The campaign of terror was spearheaded by the so-called war vets and youth militia, both of whom seemed to vie with one another to prove who could be the most ruthless and brutal. There is a considerable and ever-growing body of evidence to substantiate this claim. It was this violence which, in our estimation, was responsible for the creation of a climate in which free and fair elections could not take place. All evidence points to the fact that, although both parties were responsible for acts of violence, it was members of the MDC who were massively the victims of the violence.
The other factors which militated against the holding of free and fair elections were the provisions of the legal constitutional framework and the abuses of the electoral system which took place. With regard to the latter, mention need only be made of the tens of thousands of disclosed persons who were denied their right to vote, because they had been forced to leave the constituencies in which they had been registered, or the further tens of thousands who were unable to vote because of the deliberate reduction of polling stations in the urban areas, creating conditions of congestion and chaos in which people either left the polls in despair, or else were dispersed by the riot police.
One further feature of the elections which is deserving of mention is the fact that they were held in a climate in which the rule of law had effectively broken down. The most obvious manifestation of this was the shameful way in which the police deliberately adopted a partisan approach with regard to Zanu-PF. In case after recorded case, the police refused to take action against members of the ruling party who were responsible for acts of violence against the opposition. The first and most pressing task of any democratic government which might in the future take control of Zimbabwe will be to restore the rule of law.
For all of the above reasons, and for many more, which I do not have time to address, but which my colleagues will also touch on, the DP cannot endorse the 2002 Zimbabwean presidential elections as having been either free and fair or as representing the will of the Zimbabwean people.
Vho R S NḒOU: Mulangadzulo wa Mufumakadzi, vhahulisei vha Phalamennde, na khonani dzashu dzine ra vha nadzo fhano. Na nṋe ndi muṅwe wa vhathu vhe vha vha vho ya hangei Zimbabwe, u ya u lavhelesa mafhungo a dzikhetho dza ḽeneḽo shango. Ndi ngoho ro swika hangei Zimbabwe nga dzi 22 dza ṅwedzi wo fhelaho.
Tshe ra wana tshone ri tshi swika, ho vha uri zwine zwa khou ambiwa nga vhathu na nga vha midia vha fhano Afurika Tshipembe, a ri ngo zwi vhona rine hangei Zimbabwe. Na mafhungo ane a khou ambiwa nga vhathu nga ha kudzulele kwa vhathu vha Zimbabwe, u tambula kana u sa vha na mulayo havho, a si zwone.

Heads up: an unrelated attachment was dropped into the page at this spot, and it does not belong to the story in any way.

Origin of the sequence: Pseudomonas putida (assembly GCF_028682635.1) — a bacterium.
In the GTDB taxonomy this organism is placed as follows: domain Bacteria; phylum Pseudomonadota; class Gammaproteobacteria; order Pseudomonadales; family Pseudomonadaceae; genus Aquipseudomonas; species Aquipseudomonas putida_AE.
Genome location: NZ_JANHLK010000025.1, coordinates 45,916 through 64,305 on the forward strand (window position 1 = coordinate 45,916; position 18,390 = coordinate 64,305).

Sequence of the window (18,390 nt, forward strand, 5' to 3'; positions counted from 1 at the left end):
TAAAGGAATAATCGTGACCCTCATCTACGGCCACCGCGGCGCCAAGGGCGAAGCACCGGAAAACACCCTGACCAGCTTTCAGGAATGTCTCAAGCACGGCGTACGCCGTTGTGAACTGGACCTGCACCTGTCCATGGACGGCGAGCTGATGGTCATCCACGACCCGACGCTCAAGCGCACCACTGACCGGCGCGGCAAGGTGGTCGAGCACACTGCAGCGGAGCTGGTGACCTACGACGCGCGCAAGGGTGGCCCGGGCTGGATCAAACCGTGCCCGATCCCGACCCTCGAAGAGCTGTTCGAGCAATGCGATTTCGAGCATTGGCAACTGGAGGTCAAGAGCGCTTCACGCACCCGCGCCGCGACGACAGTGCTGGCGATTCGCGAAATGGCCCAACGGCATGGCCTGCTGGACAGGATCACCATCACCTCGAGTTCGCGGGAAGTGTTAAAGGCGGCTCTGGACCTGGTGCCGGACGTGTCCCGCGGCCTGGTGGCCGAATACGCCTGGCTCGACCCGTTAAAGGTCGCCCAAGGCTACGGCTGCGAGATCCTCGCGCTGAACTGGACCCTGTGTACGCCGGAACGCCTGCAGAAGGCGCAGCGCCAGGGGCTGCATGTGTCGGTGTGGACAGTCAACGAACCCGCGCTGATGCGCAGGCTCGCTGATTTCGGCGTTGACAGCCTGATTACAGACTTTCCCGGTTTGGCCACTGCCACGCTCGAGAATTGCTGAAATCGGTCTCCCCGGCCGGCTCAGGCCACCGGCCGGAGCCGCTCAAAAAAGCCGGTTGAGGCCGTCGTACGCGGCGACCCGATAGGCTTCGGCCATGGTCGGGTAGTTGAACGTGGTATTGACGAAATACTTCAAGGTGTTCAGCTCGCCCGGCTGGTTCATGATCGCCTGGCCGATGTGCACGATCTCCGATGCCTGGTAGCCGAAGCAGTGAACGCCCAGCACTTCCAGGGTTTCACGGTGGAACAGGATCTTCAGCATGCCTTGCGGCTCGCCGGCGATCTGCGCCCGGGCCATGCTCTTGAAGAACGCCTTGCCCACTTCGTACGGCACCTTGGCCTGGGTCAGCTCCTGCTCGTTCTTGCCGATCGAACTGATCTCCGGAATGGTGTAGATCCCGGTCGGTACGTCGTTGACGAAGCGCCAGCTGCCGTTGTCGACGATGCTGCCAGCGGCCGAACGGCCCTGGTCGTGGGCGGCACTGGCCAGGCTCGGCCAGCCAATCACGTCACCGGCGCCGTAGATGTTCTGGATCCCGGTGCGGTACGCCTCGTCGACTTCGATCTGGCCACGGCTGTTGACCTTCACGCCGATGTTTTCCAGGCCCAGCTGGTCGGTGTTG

Arali ra tou zwi sedza zwavhuḓi, vhathu vhane vha amba uri Zimbabwe a huna na tshithu na tshithihi tsho lugaho, ndi vhatshena, a si vhathu vharema. Na hanengei Zimbabwe arali vha nga ya, vha ḓo wana vhathu vhane vha amba hezwo vhe vhatshena.
A si vhathu vharema vhane vha amba hezwo. Vhathu vha Zimbabwe hezwo zwine zwa khou ambiwa, a vha zwi ḓivhi. [U dzhenelela.] Zimbabwe yo wana mbofholowo nga 1980, nga murahu ha zwenezwo, ho vha na dzikhakhathi shangoni ḽa Zimbabwe musi hu tshi vha na nndwa nga tshavho. Ho fa vhathu vhanzhi nga hetsho tshifhinga. Fhedzhi-ha, vhenevho vhathu vhane vha khou ambesa ṋamusi, a vha ngo amba tshithu nga vhathu vho faho nga tshenetsho tshifhinga, ngauri ho vha hu vhathu vharema vhane vha khou fa.
Musi hu tshi tou fa muthu muthihi wa bulasini wa mutshena, hu vuwa ha vuwa na vhatshena vha Amerika, vha sa athu u vhuya vha swika fhano kha shango ḽa Afurika. Vha ima nga milenzhe, fhedzi vha hashu vha tshi fa, a vha ambi tshithu. [U dzhenelela.]
Mugabe a si muṱaluli nga muvhala ngauri, musi a tshi lwela mbofholowo, muvhuso wa Smith wo vha u tshi khou vhulaha vhathu vhanzhi nga maanṋa, vhana vhaṱuku-ṱuku na vhasadzi. Fhedzi Mugabe o ri u wana muvhuso, havho vhathu vhothe a si vha fare. Na ṋamusi vha khou tshimbila vho vhofholowa na u khetha vha a khetha, vha tshi dovha vha ṱongela honouḽa o vha vhofhololaho. Zwino ndi zwifhio zwine na khou amba zwone?
Nga nnḓa ha hezwo, zwe ra wana zwone hangei Zimbabwe, ndi u dzhenelela ha Tony Blair kha mafhungo a Zimbabwe. Honoho u dzhenelela ha Tony Blair kha mafhungo a Zimbabwe, zwi khou tou sumba zwauri ha khou ambela vhathu vha Zimbabwe, u khou amba mafhungo awe a uri vha hashu vhatshena, vha khou ḓo tambula, ngauri shango ḽa Zimbabwe tshe ḽa vhofholowa, 4 200 ya mabulasi, i tshe zwanḓani zwa vhatshena. Vhatshena a vha shoni. Vha vhona zwo fanela. [U dzhenelela.] Vha amba nga u vhusa nga mulayo kana rule of law. Hufhio u vhusa nga Mulayo? Ngauri u vhusa nga mulayo ho ḓiswa nga Mugabe na Nkomo hafho Zimbabwe. Ho vha hu si na u vhusa nga mulayo. Seller Scouts ndi u vhusa nga mulayo. Ndi amba Selous Scouts. [U vhanda zwanda.] Ndi u vhusa nga mulayo u vhulaha vhathu vha si na mulandu? Hu ri dimokirasi yeneyo ine ya vha hone ine na khou amba yone musi ni tshi ri vhudza nga misi, yo pimiwaho ya dzitshakha kha dimokirasi, zwoṱhe zwenezwo zwine na amba zwone. [U dzhenelela.] A ni ngo vhuya na ri ṋea heyo dimokirasi vhoinwi. A huna na muthu na muthihi o ri ṋeaho dimokirasi.
Fhedzi, Mugabe na Nkomo ndi vhone vho ḓisaho dimokirasi kha shango ḽa Zimbabwe. [U vhanda zwanḓa.] A i ngo ḓiswa nga Tony Blair na Harold Wilson. Yo ḓiswa nga Mugabe na Nkomo dimokirasi kha heḽo shango. Zwino, a ri koni u funziwa rine nga vha vhukovhela nga ha dimokirasi ye vha sa ri fhe yone, ye riṋe ra tou i lwela. Ndi rine vhane vha tea u funza havha vhathu nga dimokirasi. Ri tea u vha funza zwauri dimokirasi ndi mini. [U vhanda zwanḓa.] Ndi riṋe ri ne ra ḓivha zwauri dimokirasi ndi mini. A huna dimokirasi ine vha nga ri vhudza yone.
Vha amba nga milayo ya dzitshakha ya dimokirasi. Ifhio ya dzitshakha. Ho vha na khetho zwenezwino Amerika, ha mbo ḓi vha na u dzhavhula muvhuso, nga vhanna vha khothe, vha dzhenisa muṅwe muthu. [U dzhenelela.] Kha vha pfe ngeno vhone vho khotsimunene, zwine vha khou amba zwone, a vha zwi ḓivhi. Rine ri zwipondwa zwa u tambula.